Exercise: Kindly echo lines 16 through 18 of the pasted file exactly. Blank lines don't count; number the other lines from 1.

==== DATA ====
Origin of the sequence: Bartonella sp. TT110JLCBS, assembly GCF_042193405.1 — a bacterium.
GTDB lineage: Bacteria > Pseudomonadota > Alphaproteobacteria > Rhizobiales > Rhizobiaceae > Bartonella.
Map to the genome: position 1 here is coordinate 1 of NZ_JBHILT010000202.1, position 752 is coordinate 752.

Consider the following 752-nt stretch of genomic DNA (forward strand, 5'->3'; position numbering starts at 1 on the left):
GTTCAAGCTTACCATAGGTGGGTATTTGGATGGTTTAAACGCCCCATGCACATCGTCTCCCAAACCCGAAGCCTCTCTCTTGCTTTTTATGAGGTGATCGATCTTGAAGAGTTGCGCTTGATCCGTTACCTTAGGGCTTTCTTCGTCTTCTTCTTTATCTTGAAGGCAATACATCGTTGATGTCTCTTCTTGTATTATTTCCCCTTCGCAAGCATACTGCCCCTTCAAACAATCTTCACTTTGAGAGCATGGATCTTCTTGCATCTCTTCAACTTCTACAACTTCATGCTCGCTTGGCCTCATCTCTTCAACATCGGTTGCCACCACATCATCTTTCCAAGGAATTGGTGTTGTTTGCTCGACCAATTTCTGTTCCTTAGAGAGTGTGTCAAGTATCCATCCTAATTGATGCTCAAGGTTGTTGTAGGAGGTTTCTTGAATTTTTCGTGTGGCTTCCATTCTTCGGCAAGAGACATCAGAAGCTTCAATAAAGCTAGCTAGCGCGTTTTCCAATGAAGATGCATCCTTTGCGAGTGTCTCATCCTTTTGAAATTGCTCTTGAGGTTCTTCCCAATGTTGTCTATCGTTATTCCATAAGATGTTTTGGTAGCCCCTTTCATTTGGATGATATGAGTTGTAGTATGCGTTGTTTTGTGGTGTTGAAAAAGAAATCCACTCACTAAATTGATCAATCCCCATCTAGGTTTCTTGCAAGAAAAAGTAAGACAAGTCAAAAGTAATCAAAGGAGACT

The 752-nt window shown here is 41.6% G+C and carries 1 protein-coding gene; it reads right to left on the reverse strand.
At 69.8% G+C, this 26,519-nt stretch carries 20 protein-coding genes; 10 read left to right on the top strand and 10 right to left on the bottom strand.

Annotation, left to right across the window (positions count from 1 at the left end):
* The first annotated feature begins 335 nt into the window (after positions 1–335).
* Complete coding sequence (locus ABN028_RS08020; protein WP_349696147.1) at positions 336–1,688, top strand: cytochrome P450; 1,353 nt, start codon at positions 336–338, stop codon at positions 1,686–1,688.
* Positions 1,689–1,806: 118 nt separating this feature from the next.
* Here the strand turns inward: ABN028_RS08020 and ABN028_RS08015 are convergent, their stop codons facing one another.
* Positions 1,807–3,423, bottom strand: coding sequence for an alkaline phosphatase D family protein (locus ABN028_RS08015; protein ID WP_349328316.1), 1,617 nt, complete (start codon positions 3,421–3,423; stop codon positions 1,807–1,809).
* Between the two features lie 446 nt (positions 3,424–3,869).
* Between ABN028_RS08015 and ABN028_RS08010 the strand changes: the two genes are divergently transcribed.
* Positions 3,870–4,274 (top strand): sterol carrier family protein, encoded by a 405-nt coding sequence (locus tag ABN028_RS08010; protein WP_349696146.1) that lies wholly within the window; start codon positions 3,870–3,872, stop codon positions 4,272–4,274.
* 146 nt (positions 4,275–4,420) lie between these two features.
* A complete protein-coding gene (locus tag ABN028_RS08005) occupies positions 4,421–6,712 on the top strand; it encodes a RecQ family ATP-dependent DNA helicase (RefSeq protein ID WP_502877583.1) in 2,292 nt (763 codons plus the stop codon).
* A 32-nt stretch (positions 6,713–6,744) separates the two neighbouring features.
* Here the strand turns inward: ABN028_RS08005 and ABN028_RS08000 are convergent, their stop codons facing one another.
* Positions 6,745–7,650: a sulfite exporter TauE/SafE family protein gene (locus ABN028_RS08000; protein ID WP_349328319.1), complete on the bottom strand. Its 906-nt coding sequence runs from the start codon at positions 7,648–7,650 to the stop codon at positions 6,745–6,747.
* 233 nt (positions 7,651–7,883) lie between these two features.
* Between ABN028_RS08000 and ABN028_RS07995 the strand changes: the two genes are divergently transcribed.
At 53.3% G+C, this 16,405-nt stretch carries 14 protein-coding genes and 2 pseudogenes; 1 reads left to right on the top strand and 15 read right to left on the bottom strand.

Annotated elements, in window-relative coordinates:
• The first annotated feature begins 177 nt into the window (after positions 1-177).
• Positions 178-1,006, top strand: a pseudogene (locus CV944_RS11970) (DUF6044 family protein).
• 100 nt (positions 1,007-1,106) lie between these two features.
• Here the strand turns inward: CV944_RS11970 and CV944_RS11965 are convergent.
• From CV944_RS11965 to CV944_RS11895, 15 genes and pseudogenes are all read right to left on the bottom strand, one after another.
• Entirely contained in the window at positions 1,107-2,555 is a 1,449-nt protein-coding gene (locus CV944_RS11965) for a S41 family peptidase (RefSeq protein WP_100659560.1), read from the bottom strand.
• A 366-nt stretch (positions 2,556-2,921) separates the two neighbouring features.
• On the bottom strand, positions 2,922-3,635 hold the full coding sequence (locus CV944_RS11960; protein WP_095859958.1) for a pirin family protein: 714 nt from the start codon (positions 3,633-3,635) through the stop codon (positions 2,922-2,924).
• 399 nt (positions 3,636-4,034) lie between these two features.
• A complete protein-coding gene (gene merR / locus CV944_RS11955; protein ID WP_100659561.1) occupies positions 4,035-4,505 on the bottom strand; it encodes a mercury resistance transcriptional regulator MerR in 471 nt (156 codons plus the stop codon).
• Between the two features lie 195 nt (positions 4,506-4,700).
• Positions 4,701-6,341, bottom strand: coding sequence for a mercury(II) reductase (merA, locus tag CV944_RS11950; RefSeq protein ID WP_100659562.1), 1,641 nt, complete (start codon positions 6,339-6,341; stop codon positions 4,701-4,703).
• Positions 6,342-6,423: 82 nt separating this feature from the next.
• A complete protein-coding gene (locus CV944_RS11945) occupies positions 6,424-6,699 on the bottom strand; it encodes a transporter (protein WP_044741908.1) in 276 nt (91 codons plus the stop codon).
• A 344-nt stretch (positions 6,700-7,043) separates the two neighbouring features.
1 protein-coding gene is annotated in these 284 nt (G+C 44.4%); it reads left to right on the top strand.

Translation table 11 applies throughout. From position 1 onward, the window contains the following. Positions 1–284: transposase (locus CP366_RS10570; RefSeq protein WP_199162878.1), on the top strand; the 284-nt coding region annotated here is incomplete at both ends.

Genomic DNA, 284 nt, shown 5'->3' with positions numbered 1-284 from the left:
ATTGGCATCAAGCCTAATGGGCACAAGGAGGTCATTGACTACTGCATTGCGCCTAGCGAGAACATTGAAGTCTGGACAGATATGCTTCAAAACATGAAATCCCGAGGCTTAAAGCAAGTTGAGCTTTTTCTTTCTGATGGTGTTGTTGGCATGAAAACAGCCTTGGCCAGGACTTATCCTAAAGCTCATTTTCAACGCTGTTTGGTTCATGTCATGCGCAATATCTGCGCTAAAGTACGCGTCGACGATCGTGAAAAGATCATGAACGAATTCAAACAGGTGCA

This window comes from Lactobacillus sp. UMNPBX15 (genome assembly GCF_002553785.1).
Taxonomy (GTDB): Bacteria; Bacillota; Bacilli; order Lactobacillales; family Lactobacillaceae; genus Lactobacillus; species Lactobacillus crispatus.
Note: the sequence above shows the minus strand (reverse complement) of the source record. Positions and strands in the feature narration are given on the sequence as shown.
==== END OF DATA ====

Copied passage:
* Positions 3,870–4,274 (top strand): sterol carrier family protein, encoded by a 405-nt coding sequence (locus tag ABN028_RS08010; protein WP_349696146.1) that lies wholly within the window; start codon positions 3,870–3,872, stop codon positions 4,272–4,274.
* 146 nt (positions 4,275–4,420) lie between these two features.
* A complete protein-coding gene (locus tag ABN028_RS08005) occupies positions 4,421–6,712 on the top strand; it encodes a RecQ family ATP-dependent DNA helicase (RefSeq protein ID WP_502877583.1) in 2,292 nt (763 codons plus the stop codon).